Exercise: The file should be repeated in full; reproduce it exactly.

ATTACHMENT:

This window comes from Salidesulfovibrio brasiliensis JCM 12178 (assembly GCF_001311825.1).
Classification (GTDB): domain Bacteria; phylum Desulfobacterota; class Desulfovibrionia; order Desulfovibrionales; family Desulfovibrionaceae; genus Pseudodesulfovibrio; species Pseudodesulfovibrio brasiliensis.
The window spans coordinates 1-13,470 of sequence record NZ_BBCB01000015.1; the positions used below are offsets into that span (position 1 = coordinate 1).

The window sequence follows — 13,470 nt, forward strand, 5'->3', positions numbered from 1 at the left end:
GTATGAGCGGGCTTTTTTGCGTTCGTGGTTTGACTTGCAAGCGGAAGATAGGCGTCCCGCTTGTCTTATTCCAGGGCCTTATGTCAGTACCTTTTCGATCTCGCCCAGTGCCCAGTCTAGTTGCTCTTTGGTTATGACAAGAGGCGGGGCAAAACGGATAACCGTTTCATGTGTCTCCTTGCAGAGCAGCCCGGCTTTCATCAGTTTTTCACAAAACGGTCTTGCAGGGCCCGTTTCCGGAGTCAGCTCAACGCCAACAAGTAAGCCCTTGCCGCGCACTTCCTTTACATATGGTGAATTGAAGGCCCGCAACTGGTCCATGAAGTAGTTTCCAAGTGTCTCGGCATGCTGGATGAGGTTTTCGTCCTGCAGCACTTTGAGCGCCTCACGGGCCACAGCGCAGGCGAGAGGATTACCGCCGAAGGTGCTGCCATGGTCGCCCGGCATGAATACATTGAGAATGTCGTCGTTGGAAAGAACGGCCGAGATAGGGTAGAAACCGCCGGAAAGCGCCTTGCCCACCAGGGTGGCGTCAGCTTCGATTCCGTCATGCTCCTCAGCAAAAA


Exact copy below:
This window comes from Salidesulfovibrio brasiliensis JCM 12178 (assembly GCF_001311825.1).
Classification (GTDB): domain Bacteria; phylum Desulfobacterota; class Desulfovibrionia; order Desulfovibrionales; family Desulfovibrionaceae; genus Pseudodesulfovibrio; species Pseudodesulfovibrio brasiliensis.
The window spans coordinates 1-13,470 of sequence record NZ_BBCB01000015.1; the positions used below are offsets into that span (position 1 = coordinate 1).

The window sequence follows — 13,470 nt, forward strand, 5'->3', positions numbered from 1 at the left end:
GTATGAGCGGGCTTTTTTGCGTTCGTGGTTTGACTTGCAAGCGGAAGATAGGCGTCCCGCTTGTCTTATTCCAGGGCCTTATGTCAGTACCTTTTCGATCTCGCCCAGTGCCCAGTCTAGTTGCTCTTTGGTTATGACAAGAGGCGGGGCAAAACGGATAACCGTTTCATGTGTCTCCTTGCAGAGCAGCCCGGCTTTCATCAGTTTTTCACAAAACGGTCTTGCAGGGCCCGTTTCCGGAGTCAGCTCAACGCCAACAAGTAAGCCCTTGCCGCGCACTTCCTTTACATATGGTGAATTGAAGGCCCGCAACTGGTCCATGAAGTAGTTTCCAAGTGTCTCGGCATGCTGGATGAGGTTTTCGTCCTGCAGCACTTTGAGCGCCTCACGGGCCACAGCGCAGGCGAGAGGATTACCGCCGAAGGTGCTGCCATGGTCGCCCGGCATGAATACATTGAGAATGTCGTCGTTGGAAAGAACGGCCGAGATAGGGTAGAAACCGCCGGAAAGCGCCTTGCCCACCAGGGTGGCGTCAGCTTCGATTCCGTCATGCTCCTCAGCAAAAA